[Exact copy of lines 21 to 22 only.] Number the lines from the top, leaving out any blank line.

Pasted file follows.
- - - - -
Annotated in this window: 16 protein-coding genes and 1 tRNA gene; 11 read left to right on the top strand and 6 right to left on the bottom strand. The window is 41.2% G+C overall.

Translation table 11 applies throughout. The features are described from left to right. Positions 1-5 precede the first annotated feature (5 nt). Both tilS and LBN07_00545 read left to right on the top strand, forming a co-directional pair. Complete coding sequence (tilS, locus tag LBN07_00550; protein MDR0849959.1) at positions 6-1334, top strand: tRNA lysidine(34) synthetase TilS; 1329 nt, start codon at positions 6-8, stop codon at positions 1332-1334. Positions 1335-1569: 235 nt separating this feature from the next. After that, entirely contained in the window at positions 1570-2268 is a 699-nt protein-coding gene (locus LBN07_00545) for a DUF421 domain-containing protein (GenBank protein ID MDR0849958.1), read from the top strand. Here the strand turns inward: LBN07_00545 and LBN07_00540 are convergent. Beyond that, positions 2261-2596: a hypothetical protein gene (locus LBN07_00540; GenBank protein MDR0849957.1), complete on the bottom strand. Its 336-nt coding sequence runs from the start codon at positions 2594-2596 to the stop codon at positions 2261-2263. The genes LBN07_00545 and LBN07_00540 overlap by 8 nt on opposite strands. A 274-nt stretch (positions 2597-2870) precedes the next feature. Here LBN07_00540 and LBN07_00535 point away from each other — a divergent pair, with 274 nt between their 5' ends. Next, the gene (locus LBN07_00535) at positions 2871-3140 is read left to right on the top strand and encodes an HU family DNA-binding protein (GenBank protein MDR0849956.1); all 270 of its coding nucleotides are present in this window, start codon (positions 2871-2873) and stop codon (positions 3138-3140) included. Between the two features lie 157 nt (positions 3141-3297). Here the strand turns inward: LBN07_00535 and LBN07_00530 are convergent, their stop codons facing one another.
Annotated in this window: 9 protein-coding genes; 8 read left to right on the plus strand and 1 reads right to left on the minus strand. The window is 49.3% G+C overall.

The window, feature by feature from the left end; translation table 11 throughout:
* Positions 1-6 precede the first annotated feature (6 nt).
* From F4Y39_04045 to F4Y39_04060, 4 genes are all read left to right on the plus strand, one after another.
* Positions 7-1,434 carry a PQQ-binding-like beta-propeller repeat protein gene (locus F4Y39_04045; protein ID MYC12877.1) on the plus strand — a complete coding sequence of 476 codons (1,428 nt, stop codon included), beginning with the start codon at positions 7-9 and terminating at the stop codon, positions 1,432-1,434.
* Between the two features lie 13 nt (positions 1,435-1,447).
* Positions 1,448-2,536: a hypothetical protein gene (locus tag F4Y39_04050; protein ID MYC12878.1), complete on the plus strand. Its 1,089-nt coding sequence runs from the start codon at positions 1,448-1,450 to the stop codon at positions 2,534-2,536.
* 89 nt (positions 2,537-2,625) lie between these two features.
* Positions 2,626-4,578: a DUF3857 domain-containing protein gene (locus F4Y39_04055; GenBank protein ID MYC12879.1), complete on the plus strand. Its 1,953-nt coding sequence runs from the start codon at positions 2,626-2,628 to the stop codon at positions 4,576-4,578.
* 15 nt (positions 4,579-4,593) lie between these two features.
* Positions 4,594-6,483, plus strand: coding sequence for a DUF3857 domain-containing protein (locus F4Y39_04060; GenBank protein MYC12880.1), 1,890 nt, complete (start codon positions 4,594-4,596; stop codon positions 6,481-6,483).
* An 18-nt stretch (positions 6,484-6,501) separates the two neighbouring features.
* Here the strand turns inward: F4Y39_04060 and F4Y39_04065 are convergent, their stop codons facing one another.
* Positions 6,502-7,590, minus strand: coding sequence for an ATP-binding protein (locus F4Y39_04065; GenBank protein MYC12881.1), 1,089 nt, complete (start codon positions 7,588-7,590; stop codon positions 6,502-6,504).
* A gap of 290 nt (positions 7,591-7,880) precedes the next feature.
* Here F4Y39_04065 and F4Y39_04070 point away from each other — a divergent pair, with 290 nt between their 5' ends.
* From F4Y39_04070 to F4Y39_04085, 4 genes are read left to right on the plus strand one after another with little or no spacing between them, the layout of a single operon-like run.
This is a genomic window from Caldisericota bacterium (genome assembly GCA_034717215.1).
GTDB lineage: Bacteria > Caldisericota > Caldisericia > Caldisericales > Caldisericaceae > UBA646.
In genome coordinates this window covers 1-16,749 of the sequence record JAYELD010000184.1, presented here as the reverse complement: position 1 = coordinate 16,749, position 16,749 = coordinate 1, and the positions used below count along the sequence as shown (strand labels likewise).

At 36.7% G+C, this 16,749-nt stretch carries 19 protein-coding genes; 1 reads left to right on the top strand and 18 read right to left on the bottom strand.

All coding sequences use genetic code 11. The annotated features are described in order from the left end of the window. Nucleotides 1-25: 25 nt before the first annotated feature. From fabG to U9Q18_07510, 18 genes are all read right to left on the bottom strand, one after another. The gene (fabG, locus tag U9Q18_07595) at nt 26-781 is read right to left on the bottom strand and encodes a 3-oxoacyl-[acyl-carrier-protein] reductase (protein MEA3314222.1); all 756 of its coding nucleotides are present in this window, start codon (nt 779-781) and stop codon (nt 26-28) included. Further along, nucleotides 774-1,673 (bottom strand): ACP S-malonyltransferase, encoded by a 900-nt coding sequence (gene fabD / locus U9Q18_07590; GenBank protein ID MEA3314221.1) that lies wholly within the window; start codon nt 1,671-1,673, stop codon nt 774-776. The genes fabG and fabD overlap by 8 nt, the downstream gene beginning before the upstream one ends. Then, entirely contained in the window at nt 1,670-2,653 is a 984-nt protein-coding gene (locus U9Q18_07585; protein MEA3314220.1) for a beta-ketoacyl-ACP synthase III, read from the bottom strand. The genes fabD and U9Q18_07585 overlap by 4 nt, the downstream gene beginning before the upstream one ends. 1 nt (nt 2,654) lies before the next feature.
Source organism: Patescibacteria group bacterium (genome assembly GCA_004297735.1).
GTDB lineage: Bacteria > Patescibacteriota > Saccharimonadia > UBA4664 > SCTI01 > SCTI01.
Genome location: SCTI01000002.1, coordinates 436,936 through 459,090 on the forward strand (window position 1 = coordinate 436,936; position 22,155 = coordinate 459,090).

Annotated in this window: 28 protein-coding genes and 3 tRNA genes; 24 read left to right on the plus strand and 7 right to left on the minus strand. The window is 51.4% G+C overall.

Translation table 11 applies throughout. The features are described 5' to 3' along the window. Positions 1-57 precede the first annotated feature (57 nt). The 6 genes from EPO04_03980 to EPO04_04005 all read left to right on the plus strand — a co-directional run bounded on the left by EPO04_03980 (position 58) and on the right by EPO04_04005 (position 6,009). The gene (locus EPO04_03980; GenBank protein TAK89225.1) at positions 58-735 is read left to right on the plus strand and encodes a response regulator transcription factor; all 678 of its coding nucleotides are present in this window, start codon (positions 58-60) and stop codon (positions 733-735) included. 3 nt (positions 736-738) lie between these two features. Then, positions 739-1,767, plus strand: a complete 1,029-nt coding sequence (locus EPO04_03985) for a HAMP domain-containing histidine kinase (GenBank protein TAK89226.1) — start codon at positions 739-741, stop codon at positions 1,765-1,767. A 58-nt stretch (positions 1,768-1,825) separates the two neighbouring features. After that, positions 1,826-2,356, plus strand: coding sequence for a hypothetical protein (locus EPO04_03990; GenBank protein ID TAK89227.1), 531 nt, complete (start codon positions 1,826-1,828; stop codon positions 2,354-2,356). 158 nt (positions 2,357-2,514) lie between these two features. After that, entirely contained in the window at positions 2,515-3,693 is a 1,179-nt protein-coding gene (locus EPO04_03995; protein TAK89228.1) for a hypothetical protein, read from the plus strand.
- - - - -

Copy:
GTDB lineage: Bacteria > Caldisericota > Caldisericia > Caldisericales > Caldisericaceae > UBA646.
In genome coordinates this window covers 1-16,749 of the sequence record JAYELD010000184.1, presented here as the reverse complement: position 1 = coordinate 16,749, position 16,749 = coordinate 1, and the positions used below count along the sequence as shown (strand labels likewise).